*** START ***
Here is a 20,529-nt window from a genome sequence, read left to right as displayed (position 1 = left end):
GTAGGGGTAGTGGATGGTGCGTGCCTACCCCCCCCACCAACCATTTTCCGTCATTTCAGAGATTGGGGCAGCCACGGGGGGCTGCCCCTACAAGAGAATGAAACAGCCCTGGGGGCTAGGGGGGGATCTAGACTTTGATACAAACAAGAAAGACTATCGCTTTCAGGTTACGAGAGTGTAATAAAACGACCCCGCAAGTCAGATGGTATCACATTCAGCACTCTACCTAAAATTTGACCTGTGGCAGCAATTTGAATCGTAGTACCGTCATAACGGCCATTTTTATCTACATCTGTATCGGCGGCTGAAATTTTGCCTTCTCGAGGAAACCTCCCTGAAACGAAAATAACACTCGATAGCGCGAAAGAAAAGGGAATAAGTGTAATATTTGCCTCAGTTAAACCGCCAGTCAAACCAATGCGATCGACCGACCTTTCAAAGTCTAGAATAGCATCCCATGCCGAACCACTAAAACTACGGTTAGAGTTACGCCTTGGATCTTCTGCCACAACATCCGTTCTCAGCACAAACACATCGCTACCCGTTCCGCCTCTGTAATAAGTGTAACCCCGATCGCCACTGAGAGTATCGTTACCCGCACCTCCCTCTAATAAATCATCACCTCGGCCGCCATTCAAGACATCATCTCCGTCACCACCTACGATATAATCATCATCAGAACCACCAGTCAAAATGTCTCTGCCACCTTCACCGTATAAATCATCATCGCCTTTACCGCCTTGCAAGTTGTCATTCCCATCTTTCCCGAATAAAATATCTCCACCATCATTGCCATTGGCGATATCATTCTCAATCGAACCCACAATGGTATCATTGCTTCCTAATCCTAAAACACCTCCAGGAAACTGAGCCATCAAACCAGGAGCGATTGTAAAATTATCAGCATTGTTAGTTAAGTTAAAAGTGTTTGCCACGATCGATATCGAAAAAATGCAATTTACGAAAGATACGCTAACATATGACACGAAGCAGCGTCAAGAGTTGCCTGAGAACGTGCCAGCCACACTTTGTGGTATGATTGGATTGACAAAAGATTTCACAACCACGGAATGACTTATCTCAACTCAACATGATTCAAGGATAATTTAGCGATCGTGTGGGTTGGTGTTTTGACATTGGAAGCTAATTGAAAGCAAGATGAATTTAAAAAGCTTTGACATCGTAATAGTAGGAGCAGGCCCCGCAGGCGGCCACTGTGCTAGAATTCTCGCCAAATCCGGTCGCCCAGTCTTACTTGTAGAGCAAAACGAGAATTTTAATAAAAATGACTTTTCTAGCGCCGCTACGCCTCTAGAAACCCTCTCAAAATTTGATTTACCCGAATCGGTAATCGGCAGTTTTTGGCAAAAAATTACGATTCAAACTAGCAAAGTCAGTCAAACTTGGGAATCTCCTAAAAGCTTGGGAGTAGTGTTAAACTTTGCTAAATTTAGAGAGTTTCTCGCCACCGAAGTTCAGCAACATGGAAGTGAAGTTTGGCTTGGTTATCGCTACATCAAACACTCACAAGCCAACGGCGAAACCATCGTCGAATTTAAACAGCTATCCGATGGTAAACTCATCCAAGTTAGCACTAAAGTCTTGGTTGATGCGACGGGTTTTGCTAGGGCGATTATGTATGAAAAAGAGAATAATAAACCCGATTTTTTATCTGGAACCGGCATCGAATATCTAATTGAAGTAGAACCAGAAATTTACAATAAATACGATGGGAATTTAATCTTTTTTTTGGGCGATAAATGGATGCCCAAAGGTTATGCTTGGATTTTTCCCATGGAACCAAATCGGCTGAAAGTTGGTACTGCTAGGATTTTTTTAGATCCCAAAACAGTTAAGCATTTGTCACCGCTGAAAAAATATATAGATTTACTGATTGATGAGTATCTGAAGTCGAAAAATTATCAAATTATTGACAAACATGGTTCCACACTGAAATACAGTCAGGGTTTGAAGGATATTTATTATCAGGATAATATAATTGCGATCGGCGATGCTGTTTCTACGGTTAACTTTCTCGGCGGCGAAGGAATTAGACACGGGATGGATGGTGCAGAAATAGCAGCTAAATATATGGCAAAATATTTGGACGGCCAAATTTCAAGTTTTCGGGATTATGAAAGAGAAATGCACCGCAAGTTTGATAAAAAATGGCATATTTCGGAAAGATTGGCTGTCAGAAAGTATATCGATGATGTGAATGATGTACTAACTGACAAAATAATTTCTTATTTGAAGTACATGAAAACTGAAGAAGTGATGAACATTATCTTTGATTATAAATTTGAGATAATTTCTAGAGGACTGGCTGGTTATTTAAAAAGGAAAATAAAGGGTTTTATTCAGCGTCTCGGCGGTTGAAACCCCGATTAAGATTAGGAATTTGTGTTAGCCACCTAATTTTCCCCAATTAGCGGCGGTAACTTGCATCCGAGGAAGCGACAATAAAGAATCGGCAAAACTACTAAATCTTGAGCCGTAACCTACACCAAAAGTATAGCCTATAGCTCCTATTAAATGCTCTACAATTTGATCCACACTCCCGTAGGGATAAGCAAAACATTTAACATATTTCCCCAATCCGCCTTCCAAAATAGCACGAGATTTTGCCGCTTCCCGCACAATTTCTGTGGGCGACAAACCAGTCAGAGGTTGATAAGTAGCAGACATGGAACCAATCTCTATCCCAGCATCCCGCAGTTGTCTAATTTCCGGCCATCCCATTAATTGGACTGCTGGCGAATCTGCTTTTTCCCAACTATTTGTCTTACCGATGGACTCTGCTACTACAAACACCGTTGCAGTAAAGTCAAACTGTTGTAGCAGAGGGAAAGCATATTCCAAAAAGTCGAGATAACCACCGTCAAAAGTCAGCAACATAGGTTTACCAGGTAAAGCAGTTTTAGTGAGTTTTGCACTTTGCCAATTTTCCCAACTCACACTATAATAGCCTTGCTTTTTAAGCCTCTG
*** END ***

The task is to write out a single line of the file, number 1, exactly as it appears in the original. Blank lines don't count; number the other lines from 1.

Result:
Here is a 20,529-nt window from a genome sequence, read left to right as displayed (position 1 = left end):